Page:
Criss cross. A photograph of Spanish Republican refugees taken during the Retirada in 1939. I am moved to consider this journey of flight as the marching of footsteps in the opposite direction to the journey taken by the young British artist Felicia Browne, who died in combat in Spain in 1936. finding herself in Spain at the outbreak of war she volunteered for action. (Photographer not known to me – if anyone does know please do leave a message in the comments section.)
Thank you for finding your way to this new blog.
My name is Sonia Boué and I am a visual multi-form artist working with a personal history rooted in the Spanish Civil War, and informed by the life long exile of my father in England. You can see a lot of my work in online spaces especially my website and my blog with a-n blogs.
Blogging is an integral part of my process and online work is incredibly important to me, which means that you are too. I’m keen to reach audiences with this marginalised history of Spanish exile and the lesser known elements of the Anglo-Spanish experience in the face of this conflict.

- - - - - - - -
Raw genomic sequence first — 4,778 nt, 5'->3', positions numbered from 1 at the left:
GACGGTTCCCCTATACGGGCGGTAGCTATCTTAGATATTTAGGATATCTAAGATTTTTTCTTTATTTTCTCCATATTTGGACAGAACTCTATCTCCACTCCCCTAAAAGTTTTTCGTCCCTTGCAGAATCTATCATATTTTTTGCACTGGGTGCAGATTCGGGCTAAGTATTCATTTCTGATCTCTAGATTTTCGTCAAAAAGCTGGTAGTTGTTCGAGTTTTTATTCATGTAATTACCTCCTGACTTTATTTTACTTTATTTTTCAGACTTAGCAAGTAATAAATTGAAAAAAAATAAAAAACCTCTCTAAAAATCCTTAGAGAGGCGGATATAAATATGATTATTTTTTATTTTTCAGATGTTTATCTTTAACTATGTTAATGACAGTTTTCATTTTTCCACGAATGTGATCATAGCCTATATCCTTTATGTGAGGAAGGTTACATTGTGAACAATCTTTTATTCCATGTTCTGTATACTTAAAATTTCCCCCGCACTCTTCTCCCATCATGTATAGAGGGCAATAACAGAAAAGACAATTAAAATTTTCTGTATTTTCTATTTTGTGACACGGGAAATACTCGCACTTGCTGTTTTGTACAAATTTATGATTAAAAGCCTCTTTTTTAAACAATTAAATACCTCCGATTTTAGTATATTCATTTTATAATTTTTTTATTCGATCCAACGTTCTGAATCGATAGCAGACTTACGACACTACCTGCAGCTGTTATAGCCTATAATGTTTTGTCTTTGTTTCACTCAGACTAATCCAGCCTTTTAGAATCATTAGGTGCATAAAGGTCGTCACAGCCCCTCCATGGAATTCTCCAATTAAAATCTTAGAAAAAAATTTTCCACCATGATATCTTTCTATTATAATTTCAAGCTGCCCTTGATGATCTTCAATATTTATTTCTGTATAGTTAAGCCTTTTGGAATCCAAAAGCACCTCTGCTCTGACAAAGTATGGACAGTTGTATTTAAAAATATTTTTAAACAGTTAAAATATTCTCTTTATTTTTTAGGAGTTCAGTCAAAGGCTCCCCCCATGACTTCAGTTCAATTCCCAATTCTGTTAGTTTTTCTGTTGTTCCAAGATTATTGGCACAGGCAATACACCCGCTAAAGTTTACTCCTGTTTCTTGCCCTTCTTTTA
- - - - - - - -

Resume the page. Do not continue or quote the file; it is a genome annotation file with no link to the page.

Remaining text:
SO when considering a new project, a new blog in a new space seemed a perfect way to start.
My work this time will focus on the British artist Felicia Browne. Felicia is a little known figure in wider circles. Her story is remarkable because she was the first and only female British combatant in the Spanish Civil War and among the first British fatalities in this conflict. To some, she is a heroine, to others a tragically impulsive naïf.
The exact circumstances of her death near Tardienta in Aragon are not fully known, although there remains an eye witness account by George Brinkmann who was part of her fateful mission. From this we learn that she was killed in action while trying to aid an injured comrade under enemy fire.
“Her story has all the ingredients essential to heroic legend, the willing sacrifice of her life to save that of a comrade.” Angela Jackson, British Women and the Spanish Civil War (2002)
In this blog I will be exploring her death in Spain as a fellow artist, in collaboration with poet and daughter of a Republican exile to England Jenny Rivarola.
We are very fortunate to have Professor Tom Buchanan of the University of Oxford History Faculty and the lead authority on Felicia Browne working with us, and we hope at the end of our research and development phase to have a really interesting creative collaboration to share with the public.
My working title for the project is taken from Tom’s chapter on The Lost Art of Felicia Browne in his book, The Impact of the Spanish Civil War on Britain: War, Loss and Memory, Sussex University Press, 2007.
This blog will share research and progress and I hope you’ll keep us company along the way.